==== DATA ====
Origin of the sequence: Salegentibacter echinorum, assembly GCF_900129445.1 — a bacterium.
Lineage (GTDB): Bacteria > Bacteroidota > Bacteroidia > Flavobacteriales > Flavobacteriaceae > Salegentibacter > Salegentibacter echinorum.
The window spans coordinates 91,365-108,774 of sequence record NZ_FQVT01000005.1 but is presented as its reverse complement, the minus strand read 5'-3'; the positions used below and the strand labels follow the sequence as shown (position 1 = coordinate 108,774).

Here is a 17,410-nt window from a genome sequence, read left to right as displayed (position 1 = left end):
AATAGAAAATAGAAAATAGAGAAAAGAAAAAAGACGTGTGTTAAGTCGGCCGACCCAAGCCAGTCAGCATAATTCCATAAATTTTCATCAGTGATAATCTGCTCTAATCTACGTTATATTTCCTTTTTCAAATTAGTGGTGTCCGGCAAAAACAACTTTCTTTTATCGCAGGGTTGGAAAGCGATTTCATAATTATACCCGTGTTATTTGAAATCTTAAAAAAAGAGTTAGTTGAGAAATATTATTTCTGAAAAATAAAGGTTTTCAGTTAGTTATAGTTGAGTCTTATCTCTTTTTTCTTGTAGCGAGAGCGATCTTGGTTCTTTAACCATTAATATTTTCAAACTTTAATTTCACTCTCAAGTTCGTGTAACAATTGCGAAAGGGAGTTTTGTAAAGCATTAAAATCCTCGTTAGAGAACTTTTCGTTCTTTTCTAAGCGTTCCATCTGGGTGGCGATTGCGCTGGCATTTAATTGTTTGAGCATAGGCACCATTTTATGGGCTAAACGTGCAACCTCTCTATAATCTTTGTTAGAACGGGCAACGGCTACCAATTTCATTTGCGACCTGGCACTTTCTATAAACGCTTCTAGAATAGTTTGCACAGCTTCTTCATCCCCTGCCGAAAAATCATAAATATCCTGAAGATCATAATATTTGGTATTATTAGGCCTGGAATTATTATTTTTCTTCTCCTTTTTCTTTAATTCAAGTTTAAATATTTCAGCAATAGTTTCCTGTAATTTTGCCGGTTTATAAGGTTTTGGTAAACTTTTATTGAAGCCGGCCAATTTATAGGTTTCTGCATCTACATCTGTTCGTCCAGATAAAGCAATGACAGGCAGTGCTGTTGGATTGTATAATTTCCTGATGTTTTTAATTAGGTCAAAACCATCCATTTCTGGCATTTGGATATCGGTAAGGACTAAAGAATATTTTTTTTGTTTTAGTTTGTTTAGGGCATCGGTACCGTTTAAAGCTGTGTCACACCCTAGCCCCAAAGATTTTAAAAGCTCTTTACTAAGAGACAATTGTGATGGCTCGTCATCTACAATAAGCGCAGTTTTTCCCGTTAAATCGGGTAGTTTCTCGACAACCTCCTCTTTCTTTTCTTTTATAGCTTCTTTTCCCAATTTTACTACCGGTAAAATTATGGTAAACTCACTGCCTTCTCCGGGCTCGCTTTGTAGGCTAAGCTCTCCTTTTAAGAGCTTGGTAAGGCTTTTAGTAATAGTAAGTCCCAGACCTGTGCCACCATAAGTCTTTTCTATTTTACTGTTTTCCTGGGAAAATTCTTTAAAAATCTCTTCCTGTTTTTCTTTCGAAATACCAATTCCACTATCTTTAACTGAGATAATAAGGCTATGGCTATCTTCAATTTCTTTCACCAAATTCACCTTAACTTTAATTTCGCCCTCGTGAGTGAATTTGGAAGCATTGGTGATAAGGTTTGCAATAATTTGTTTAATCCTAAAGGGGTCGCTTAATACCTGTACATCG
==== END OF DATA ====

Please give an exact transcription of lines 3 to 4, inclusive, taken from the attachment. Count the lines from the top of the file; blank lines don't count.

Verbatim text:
The window spans coordinates 91,365-108,774 of sequence record NZ_FQVT01000005.1 but is presented as its reverse complement, the minus strand read 5'-3'; the positions used below and the strand labels follow the sequence as shown (position 1 = coordinate 108,774).

Here is a 17,410-nt window from a genome sequence, read left to right as displayed (position 1 = left end):